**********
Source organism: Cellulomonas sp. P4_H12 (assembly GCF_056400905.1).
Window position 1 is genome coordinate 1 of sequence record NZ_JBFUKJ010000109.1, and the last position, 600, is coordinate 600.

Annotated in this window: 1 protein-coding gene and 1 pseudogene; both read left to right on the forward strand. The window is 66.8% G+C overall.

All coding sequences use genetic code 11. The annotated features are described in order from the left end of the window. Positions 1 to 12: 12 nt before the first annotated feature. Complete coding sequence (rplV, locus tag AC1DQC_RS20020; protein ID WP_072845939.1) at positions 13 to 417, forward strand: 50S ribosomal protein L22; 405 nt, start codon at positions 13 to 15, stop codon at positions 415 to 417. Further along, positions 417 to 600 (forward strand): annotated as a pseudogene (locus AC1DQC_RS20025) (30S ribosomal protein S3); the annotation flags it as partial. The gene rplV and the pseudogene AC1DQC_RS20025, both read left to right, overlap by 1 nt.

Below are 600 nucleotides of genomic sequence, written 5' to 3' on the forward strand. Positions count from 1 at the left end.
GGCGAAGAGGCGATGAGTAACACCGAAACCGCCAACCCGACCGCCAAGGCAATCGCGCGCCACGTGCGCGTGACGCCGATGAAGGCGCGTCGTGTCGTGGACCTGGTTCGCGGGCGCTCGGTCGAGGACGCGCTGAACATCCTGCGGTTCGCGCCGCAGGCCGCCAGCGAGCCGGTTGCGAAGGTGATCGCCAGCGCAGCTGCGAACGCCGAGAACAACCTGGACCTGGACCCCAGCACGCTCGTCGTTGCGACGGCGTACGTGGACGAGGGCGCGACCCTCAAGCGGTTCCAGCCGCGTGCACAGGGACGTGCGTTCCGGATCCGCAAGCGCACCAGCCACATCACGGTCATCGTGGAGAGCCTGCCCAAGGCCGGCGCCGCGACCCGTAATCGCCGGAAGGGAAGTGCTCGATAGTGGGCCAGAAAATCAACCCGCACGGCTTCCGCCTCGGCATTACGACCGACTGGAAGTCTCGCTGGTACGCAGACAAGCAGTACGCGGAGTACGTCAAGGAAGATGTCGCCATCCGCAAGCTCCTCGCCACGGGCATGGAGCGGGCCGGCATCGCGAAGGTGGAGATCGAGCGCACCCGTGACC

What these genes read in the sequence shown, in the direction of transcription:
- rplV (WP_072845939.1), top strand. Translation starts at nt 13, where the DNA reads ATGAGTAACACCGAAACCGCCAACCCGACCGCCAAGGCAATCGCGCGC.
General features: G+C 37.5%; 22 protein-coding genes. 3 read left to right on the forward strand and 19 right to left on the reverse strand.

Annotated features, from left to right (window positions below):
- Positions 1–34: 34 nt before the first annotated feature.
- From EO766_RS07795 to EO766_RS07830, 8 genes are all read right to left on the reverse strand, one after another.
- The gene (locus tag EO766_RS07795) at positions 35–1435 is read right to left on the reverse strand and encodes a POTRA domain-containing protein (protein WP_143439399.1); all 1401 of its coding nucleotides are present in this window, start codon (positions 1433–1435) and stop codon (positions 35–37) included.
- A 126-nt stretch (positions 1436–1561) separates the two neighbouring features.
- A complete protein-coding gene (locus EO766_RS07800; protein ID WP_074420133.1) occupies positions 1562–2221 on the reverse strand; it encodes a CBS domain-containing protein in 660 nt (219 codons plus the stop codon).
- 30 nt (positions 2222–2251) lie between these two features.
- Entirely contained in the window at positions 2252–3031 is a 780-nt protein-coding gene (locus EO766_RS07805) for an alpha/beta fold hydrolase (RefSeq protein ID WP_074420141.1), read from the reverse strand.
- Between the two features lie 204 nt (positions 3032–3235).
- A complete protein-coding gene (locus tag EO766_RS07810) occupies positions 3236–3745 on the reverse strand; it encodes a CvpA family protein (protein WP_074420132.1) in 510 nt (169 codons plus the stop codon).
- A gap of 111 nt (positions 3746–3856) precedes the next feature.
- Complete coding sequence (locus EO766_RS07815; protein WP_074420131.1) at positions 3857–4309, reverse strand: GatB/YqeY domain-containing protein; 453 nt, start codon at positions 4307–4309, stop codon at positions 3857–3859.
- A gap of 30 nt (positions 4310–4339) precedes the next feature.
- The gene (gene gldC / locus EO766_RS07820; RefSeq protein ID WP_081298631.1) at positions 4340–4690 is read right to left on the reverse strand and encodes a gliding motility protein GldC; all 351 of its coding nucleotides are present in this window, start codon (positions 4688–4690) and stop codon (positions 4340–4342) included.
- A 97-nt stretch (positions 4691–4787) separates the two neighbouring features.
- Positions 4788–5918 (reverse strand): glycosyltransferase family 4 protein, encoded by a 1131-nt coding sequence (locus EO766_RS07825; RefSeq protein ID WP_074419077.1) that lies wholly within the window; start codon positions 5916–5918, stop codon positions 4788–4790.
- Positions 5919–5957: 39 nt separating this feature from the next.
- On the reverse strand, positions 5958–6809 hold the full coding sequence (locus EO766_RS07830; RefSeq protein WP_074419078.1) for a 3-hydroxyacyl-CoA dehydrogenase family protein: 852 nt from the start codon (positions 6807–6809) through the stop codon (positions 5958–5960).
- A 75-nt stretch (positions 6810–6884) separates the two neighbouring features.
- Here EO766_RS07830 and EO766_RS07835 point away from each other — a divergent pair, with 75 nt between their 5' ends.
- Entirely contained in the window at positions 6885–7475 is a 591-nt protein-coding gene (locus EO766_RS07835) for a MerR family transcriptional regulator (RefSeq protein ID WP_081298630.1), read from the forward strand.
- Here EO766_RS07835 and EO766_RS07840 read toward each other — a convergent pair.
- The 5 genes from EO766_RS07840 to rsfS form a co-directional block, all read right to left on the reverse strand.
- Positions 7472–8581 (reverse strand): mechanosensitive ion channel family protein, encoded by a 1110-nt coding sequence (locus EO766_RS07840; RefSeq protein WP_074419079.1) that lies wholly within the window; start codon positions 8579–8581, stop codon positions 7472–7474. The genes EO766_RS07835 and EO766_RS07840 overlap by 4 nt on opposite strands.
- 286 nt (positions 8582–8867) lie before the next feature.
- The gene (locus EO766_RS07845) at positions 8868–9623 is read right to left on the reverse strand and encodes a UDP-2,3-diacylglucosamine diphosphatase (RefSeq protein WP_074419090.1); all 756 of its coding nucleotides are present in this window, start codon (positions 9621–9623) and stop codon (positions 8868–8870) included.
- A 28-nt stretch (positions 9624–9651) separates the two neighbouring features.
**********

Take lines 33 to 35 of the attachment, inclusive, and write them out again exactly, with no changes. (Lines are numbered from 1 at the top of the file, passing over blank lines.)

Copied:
- Positions 7472–8581 (reverse strand): mechanosensitive ion channel family protein, encoded by a 1110-nt coding sequence (locus EO766_RS07840; RefSeq protein WP_074419079.1) that lies wholly within the window; start codon positions 8579–8581, stop codon positions 7472–7474. The genes EO766_RS07835 and EO766_RS07840 overlap by 4 nt on opposite strands.
- 286 nt (positions 8582–8867) lie before the next feature.
- The gene (locus EO766_RS07845) at positions 8868–9623 is read right to left on the reverse strand and encodes a UDP-2,3-diacylglucosamine diphosphatase (RefSeq protein WP_074419090.1); all 756 of its coding nucleotides are present in this window, start codon (positions 9621–9623) and stop codon (positions 8868–8870) included.